Trusted Content

High Eyes: How Pupil Size Can Determine The Type of Substance Someone is Using

Lori Minor MSN, MHSA, RN

Medically reviewed by

Lori Minor, MHSA, MSN, RN

February 4, 2019

Drugs and alcohol can affect all aspects of a person’s body, even their eyes. The size of the pupils and their reaction time, when exposed to light, can assist in determining the type of substance that an individual may be using.

Drugs and alcohol can make someone behave and even look different than usual. Ever seen a not-so-flattering picture of you or a friend after a night of too many drinks? The droopy face appearance, complete with exaggerated blushing and watery eyes doesn’t exactly present itself as the potential for the ultimate selfie experience.

And gazing into the glossed-over, bloodshot eyes is what gives it all away. Did you know that the size of a person’s pupils can assist in revealing the type of drug he or she has been indulging in?

Look no further for an article that explains how the little black dot at the center of your eye tells more truth than you ever wanted to divulge.

How It All Begins – Drug Classification Evaluation

When a police officer makes a traffic stop, if potential drug use is in question, the officer might decide to do an extensive check called a Drug Classification Evaluation (DCE). In this case, an expert will be present in assisting the officer with this check.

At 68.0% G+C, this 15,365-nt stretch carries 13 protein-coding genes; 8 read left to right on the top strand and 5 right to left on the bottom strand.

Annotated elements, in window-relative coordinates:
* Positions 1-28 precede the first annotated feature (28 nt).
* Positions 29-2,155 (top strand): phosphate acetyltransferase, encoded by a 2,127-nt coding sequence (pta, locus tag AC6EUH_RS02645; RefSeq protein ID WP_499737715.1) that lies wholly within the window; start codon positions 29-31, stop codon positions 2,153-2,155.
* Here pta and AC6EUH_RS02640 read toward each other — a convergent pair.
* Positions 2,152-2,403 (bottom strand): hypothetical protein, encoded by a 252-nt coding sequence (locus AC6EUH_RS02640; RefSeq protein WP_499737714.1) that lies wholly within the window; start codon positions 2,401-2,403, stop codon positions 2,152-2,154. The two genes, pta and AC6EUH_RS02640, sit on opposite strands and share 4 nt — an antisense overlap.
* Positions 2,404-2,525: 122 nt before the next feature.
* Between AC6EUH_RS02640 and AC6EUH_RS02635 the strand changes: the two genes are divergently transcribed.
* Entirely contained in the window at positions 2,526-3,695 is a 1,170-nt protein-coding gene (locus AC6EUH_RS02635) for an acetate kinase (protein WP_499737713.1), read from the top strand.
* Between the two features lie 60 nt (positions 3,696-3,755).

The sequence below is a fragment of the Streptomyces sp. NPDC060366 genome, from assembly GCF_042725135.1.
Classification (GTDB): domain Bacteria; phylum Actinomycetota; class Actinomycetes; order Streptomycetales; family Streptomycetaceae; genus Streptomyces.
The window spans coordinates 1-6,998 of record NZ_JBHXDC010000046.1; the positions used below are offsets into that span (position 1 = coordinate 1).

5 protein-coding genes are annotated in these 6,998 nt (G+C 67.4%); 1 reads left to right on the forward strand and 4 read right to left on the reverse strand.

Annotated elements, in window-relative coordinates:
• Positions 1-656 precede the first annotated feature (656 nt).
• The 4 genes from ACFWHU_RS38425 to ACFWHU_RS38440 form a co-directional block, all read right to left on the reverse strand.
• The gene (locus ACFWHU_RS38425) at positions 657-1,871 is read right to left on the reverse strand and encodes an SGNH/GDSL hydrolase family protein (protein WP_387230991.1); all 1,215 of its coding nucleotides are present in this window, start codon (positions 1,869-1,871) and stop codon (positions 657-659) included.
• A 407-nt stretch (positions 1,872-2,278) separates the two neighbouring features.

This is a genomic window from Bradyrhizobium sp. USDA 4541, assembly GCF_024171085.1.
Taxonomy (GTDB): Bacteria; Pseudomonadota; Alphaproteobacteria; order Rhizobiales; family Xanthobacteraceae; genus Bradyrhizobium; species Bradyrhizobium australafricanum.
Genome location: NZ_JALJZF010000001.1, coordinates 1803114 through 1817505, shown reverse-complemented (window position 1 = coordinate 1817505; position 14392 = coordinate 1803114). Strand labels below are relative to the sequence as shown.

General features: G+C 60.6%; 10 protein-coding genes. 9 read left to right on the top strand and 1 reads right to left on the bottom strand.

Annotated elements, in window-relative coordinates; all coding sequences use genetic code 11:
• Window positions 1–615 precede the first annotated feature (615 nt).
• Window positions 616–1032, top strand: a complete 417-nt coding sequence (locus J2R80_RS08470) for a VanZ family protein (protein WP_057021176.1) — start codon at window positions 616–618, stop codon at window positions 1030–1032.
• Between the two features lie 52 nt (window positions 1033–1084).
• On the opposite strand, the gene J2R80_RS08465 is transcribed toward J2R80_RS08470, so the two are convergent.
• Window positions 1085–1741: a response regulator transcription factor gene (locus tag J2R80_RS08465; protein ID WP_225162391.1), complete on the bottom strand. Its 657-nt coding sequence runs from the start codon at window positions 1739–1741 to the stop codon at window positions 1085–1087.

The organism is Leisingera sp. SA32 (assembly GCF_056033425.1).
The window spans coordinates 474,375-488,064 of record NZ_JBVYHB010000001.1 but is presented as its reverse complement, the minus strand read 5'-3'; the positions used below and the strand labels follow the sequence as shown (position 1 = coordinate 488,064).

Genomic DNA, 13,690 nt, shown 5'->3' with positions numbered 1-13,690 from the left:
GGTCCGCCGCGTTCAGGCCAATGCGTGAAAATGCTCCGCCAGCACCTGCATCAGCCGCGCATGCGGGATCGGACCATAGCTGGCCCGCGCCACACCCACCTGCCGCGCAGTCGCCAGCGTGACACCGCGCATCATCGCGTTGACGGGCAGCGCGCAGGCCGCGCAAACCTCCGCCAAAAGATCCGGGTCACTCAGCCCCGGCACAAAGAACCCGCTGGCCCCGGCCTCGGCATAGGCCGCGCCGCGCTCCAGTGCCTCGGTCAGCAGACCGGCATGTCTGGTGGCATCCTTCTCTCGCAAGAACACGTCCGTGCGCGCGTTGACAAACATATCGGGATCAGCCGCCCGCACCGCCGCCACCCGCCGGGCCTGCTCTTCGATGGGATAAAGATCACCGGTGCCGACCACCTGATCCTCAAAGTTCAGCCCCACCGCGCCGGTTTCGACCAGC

An officer certified to perform this check has completed a program that has officially tagged him or herself as a Drug Recognition Evaluator (DRE). The DRE joins the arresting officer proceeds with a list of tests for the officer who made the arrest and the arrested individual. The process actually involves a whopping 12 steps, including:

  • Alcohol breath test
  • Evaluator interviews officer who performed an arrest, asks questions about arrest and decision to have DCE performed
  • The distinction between potential drug use or health problem is made
  • Eye gaze examination performed
  • Divided attention test (one-leg stand, finger to nose, etc.)
  • Pulse rate, body temp, and blood pressure is taken
  • Evaluation of pupils in various lighting
  • Checks muscle tone
  • Checks muscle tone further & takes pulse again
  • Determination made & interview about substance abuse given to an arrested individual
  • Physical and mental condition assessed; determination of the potential type of substance in use
  • Blood or urine specimen is obtained

For the purpose of discovering more about what pupils tell the evaluator, we will focus on number seven.

Don't wait. Get help now.

Call to be connected with an Addiction Campuses treatment specialist.

(888) 365-2740

Scoping Out A Pupil – Size, And Dilation

There are a few methods and a particularly helpful gadget that allow an officer to size up a person’s pupils.

First, different forms of lighting are helpful. Evaluators are trained to check out eyeballs in dark light, room light, and direct light.